Gold prices reached a one month high as the demand for it increased as a safe bet as equities and Treasury yields made a fall due to concerns over global growth and a likely U.S. recession.
The yields of the 10-year treasury sank to its lowest on Monday and are the least in the past 18 months. Moreover, the yield curve was inverted after the Federal Reserve was dovish. Due to the U.S. Treasury yields tanking to its lowest since December 2017, there were fears of U.S. recession due to low short term interest rates. Not just the U.S., The German 10-year yields also was negative due to the European political climate and Brexit deal hanging. But the positive development in the German economy and the morale of businesses increased as there was hope that the economy will not slip into a recession but avoid it by a small margin. There was more gloom in the British economy as the parliament is looking at ways to come out of the Brexit deadlock after it rejected the deal proposed by Prime Minister Theresa May.
The Australian long-term Treasury yields were also low due to a slump in the property markets. President of the Federal Reserve Bank in Chicago Charles Evans said that the markets are nervous due to the yield curve being flat and going negative but said that the U.S. is not heading for a recession and is confident that the outlook for the economic growth will be achieved.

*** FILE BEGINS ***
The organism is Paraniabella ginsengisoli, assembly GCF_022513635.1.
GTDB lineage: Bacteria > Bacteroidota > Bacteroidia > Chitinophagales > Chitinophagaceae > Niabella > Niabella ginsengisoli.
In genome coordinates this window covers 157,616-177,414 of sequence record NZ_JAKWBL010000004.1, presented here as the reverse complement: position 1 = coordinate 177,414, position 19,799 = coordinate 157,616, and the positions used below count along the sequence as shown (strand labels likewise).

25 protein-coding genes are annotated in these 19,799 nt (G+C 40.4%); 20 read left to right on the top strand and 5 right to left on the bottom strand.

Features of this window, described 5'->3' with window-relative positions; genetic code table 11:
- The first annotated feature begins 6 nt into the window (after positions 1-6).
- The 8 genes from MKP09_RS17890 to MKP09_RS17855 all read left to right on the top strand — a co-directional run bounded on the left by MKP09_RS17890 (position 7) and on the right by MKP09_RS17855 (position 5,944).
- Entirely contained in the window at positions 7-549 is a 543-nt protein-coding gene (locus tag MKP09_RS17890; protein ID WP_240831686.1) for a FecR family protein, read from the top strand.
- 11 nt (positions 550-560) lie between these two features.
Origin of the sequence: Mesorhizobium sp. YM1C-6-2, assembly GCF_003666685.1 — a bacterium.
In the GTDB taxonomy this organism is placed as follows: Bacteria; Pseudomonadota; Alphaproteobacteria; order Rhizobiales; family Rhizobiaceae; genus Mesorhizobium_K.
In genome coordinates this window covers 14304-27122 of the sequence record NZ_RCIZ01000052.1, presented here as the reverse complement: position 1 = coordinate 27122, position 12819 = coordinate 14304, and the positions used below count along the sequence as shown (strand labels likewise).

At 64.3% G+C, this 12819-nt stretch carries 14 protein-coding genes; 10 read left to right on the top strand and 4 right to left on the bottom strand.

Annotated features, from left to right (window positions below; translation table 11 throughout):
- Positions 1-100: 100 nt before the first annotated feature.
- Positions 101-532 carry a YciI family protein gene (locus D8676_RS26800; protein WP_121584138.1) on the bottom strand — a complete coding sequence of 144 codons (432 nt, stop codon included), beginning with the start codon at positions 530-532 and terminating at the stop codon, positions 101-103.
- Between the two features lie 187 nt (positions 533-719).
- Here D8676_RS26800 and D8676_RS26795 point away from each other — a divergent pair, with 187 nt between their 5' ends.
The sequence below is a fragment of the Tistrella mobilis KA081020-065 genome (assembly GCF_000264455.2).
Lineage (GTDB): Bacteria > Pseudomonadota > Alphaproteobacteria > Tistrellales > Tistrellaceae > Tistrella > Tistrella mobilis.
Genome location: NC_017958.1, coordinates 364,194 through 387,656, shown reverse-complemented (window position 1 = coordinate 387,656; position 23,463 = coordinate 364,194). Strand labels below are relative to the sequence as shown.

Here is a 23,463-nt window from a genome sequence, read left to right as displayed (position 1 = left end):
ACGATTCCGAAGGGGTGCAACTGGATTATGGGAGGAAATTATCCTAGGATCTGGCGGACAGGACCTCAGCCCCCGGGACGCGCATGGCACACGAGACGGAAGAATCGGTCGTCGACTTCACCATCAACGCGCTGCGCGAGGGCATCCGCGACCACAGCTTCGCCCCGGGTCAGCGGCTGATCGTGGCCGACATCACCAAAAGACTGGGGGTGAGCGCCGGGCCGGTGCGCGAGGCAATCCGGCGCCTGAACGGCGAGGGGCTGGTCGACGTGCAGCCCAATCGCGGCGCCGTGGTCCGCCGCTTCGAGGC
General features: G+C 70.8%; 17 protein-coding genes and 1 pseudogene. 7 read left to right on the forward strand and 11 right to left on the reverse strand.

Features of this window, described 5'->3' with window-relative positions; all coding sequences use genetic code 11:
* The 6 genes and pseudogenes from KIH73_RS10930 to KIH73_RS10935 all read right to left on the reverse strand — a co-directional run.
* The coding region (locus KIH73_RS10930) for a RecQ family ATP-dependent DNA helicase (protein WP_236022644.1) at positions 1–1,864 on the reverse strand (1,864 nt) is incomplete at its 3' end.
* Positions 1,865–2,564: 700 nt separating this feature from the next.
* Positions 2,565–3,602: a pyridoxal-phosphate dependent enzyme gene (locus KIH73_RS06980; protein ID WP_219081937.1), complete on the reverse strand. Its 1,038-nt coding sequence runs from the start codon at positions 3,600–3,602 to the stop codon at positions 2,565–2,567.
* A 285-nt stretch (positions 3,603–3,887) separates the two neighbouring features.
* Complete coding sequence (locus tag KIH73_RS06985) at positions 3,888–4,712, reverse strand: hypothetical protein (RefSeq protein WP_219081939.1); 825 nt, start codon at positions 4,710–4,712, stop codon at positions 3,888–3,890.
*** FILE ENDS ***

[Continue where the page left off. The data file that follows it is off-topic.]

But despite the confidence shown by the central banks, there is great instability in the global economy due to the U.S. -China trade war, European economy on a downturn and China also staring at a slow economy. Despite the rise in gold prices, the gold and platinum mines in South Africa will suffer job cuts as Eskom has increased the prices of electricity which is adding to the high operational costs.
The Spot gold remained as it was in the previous session and was at $1,321.74 for an ounce after it reached its highest price on Feb. 28 at $1,324.33.
The gold futures of the U.S. also saw a reduction of 0.1 percent which was at $1,320.70 for an ounce. Asia-Pacific broadest index MCSI shares outside Japan was unchanged in early trade after two days of straight losses. Japan’s Nikkei rebounded by 1.1 percent after a fall of 3.0 % on Monday.